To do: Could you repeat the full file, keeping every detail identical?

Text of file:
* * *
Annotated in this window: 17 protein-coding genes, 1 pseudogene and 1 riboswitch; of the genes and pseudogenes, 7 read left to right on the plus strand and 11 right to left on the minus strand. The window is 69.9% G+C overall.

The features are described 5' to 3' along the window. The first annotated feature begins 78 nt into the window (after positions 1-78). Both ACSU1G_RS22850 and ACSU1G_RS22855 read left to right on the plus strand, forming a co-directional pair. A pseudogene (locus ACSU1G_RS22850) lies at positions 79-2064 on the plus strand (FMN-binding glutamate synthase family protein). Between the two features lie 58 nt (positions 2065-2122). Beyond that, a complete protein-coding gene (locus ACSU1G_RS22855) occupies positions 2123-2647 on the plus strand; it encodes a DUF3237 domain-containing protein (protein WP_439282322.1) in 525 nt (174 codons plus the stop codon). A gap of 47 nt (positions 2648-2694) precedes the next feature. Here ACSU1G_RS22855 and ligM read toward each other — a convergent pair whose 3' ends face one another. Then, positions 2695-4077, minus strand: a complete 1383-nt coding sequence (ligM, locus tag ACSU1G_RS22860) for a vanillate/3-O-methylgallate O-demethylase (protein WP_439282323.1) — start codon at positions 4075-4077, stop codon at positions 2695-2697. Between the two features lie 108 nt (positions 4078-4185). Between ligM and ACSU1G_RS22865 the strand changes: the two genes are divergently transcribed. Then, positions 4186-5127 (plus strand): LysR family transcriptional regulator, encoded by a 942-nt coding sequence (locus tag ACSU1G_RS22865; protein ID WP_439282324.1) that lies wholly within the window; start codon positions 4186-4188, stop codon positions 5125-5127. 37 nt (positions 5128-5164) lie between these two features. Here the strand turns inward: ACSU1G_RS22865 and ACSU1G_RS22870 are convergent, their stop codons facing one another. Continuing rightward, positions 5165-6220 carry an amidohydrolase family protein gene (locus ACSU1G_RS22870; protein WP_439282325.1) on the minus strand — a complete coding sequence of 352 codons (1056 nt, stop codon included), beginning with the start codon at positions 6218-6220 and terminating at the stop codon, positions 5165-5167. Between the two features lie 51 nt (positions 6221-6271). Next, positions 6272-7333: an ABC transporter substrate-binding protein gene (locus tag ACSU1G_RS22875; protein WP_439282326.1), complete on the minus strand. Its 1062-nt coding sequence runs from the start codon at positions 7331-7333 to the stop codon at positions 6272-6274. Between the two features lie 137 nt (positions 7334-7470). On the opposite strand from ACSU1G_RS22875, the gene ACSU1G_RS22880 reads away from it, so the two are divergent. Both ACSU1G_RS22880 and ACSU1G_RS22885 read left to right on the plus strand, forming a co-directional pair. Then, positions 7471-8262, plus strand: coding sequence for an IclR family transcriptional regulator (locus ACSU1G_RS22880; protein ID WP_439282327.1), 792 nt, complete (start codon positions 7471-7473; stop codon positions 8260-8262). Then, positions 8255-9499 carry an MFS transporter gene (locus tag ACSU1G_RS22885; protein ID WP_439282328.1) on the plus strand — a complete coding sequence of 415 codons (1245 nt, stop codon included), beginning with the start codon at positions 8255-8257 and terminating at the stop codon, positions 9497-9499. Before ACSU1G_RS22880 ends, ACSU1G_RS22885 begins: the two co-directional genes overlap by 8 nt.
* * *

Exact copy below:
Annotated in this window: 17 protein-coding genes, 1 pseudogene and 1 riboswitch; of the genes and pseudogenes, 7 read left to right on the plus strand and 11 right to left on the minus strand. The window is 69.9% G+C overall.

The features are described 5' to 3' along the window. The first annotated feature begins 78 nt into the window (after positions 1-78). Both ACSU1G_RS22850 and ACSU1G_RS22855 read left to right on the plus strand, forming a co-directional pair. A pseudogene (locus ACSU1G_RS22850) lies at positions 79-2064 on the plus strand (FMN-binding glutamate synthase family protein). Between the two features lie 58 nt (positions 2065-2122). Beyond that, a complete protein-coding gene (locus ACSU1G_RS22855) occupies positions 2123-2647 on the plus strand; it encodes a DUF3237 domain-containing protein (protein WP_439282322.1) in 525 nt (174 codons plus the stop codon). A gap of 47 nt (positions 2648-2694) precedes the next feature. Here ACSU1G_RS22855 and ligM read toward each other — a convergent pair whose 3' ends face one another. Then, positions 2695-4077, minus strand: a complete 1383-nt coding sequence (ligM, locus tag ACSU1G_RS22860) for a vanillate/3-O-methylgallate O-demethylase (protein WP_439282323.1) — start codon at positions 4075-4077, stop codon at positions 2695-2697. Between the two features lie 108 nt (positions 4078-4185). Between ligM and ACSU1G_RS22865 the strand changes: the two genes are divergently transcribed. Then, positions 4186-5127 (plus strand): LysR family transcriptional regulator, encoded by a 942-nt coding sequence (locus tag ACSU1G_RS22865; protein ID WP_439282324.1) that lies wholly within the window; start codon positions 4186-4188, stop codon positions 5125-5127. 37 nt (positions 5128-5164) lie between these two features. Here the strand turns inward: ACSU1G_RS22865 and ACSU1G_RS22870 are convergent, their stop codons facing one another. Continuing rightward, positions 5165-6220 carry an amidohydrolase family protein gene (locus ACSU1G_RS22870; protein WP_439282325.1) on the minus strand — a complete coding sequence of 352 codons (1056 nt, stop codon included), beginning with the start codon at positions 6218-6220 and terminating at the stop codon, positions 5165-5167. Between the two features lie 51 nt (positions 6221-6271). Next, positions 6272-7333: an ABC transporter substrate-binding protein gene (locus tag ACSU1G_RS22875; protein WP_439282326.1), complete on the minus strand. Its 1062-nt coding sequence runs from the start codon at positions 7331-7333 to the stop codon at positions 6272-6274. Between the two features lie 137 nt (positions 7334-7470). On the opposite strand from ACSU1G_RS22875, the gene ACSU1G_RS22880 reads away from it, so the two are divergent. Both ACSU1G_RS22880 and ACSU1G_RS22885 read left to right on the plus strand, forming a co-directional pair. Then, positions 7471-8262, plus strand: coding sequence for an IclR family transcriptional regulator (locus ACSU1G_RS22880; protein ID WP_439282327.1), 792 nt, complete (start codon positions 7471-7473; stop codon positions 8260-8262). Then, positions 8255-9499 carry an MFS transporter gene (locus tag ACSU1G_RS22885; protein ID WP_439282328.1) on the plus strand — a complete coding sequence of 415 codons (1245 nt, stop codon included), beginning with the start codon at positions 8255-8257 and terminating at the stop codon, positions 9497-9499. Before ACSU1G_RS22880 ends, ACSU1G_RS22885 begins: the two co-directional genes overlap by 8 nt.